The study focuses on 60 species within the vole genus Microtus, which has evolved in the last 500,000 to 2 million years. This means voles are evolving 60-100 times faster than the average vertebrate in terms of creating different species. Within the genus (the level of taxonomic classification above species), the number of chromosomes in voles ranges from 17-64. DeWoody said that this is an unusual finding, since species within a single genus often have the same chromosome number.
Among the vole's other bizarre genetic traits:
•In one species, the X chromosome, one of the two sex-determining chromosomes (the other being the Y), contains about 20 percent of the entire genome. Sex chromosomes normally contain much less genetic information.
•In another species, females possess large portions of the Y (male) chromosome.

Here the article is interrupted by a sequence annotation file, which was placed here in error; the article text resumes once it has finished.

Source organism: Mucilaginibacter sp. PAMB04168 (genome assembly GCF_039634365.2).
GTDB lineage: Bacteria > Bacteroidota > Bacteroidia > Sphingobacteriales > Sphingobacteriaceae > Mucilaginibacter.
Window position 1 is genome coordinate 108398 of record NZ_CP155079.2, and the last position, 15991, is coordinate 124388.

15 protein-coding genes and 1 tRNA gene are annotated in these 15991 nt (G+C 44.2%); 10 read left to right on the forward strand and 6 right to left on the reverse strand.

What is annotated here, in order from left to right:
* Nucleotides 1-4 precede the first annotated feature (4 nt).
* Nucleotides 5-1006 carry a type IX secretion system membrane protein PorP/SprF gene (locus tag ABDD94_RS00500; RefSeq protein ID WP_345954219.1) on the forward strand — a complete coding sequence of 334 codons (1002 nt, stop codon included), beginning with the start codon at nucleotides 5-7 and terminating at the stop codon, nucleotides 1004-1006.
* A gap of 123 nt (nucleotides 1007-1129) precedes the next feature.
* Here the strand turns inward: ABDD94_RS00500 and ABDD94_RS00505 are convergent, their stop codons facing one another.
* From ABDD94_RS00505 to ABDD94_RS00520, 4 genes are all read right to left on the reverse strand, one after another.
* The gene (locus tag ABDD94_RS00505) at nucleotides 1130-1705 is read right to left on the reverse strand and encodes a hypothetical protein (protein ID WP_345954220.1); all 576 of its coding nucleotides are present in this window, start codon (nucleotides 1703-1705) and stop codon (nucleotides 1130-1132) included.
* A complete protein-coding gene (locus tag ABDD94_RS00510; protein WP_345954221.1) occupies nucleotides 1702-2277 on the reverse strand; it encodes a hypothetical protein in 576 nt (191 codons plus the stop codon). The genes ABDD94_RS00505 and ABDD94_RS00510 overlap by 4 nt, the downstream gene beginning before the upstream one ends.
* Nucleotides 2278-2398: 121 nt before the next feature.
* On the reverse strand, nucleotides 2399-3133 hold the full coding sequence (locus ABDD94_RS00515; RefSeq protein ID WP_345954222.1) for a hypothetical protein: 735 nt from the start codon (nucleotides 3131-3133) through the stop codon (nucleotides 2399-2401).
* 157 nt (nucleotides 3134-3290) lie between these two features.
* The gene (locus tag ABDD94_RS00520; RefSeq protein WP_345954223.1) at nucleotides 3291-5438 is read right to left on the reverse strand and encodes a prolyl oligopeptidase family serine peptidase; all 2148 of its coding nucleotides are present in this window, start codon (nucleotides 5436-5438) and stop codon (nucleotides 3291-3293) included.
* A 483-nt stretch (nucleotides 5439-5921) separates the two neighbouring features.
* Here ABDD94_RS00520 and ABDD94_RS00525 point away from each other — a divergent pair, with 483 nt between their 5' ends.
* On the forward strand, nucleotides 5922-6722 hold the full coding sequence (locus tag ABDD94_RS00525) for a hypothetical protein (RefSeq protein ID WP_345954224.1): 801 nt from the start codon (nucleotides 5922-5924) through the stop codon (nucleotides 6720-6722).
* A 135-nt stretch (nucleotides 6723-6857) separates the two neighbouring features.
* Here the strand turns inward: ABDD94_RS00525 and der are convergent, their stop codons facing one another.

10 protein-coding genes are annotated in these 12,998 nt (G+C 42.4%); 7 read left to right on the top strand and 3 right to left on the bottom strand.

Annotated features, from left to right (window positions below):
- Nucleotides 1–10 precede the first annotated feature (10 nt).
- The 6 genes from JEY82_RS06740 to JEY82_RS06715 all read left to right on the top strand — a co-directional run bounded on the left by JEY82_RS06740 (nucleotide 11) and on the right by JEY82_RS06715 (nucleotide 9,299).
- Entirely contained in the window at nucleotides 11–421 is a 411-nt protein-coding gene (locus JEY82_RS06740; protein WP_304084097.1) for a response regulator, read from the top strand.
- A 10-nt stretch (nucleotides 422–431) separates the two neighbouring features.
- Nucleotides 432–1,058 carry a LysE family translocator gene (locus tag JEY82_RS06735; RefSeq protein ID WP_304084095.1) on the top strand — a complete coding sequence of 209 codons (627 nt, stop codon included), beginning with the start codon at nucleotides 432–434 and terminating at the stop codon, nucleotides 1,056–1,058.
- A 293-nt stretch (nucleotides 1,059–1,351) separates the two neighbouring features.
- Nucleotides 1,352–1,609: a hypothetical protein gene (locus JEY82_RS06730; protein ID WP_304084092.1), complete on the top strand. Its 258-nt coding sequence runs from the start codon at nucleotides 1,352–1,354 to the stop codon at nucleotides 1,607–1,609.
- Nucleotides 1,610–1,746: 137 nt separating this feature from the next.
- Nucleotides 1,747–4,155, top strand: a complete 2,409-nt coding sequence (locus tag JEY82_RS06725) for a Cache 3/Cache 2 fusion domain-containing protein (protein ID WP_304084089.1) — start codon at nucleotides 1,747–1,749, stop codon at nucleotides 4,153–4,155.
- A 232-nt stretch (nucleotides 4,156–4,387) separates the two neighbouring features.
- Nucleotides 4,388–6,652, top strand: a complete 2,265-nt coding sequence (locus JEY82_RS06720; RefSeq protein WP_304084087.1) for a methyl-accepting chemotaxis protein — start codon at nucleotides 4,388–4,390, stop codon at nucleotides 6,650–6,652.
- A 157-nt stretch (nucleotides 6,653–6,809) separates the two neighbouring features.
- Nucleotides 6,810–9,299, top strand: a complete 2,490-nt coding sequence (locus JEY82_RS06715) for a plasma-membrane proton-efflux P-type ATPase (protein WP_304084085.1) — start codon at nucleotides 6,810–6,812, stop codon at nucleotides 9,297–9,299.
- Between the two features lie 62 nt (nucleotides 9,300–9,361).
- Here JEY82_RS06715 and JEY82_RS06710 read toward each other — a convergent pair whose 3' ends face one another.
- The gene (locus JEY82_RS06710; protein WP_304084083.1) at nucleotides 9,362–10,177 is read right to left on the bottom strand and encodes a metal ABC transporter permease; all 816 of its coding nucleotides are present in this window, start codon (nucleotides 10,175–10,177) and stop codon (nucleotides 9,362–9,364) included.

•In yet another species, males and females have different chromosome numbers, which is uncommon in animals.
A final "counterintuitive oddity" is that despite genetic variation, all voles look alike, said DeWoody's former graduate student and study co-author Deb Triant.
"All voles look very similar, and many species are completely indistinguishable," DeWoody said.
In one particular instance, DeWoody was unable to differentiate between two species even after close examination and analysis of their cranial structure; only genetic tests could reveal the difference.
Nevertheless, voles are perfectly adept at recognizing those of their own species.
"I have seen absolutely no evidence of mating between different species," Triant said. "We don't know how they do this, but scent and behavior probably play a role."
DeWoody said, "The vole is a great a model system that could be used to study lots of natural phenomena that could impact humans."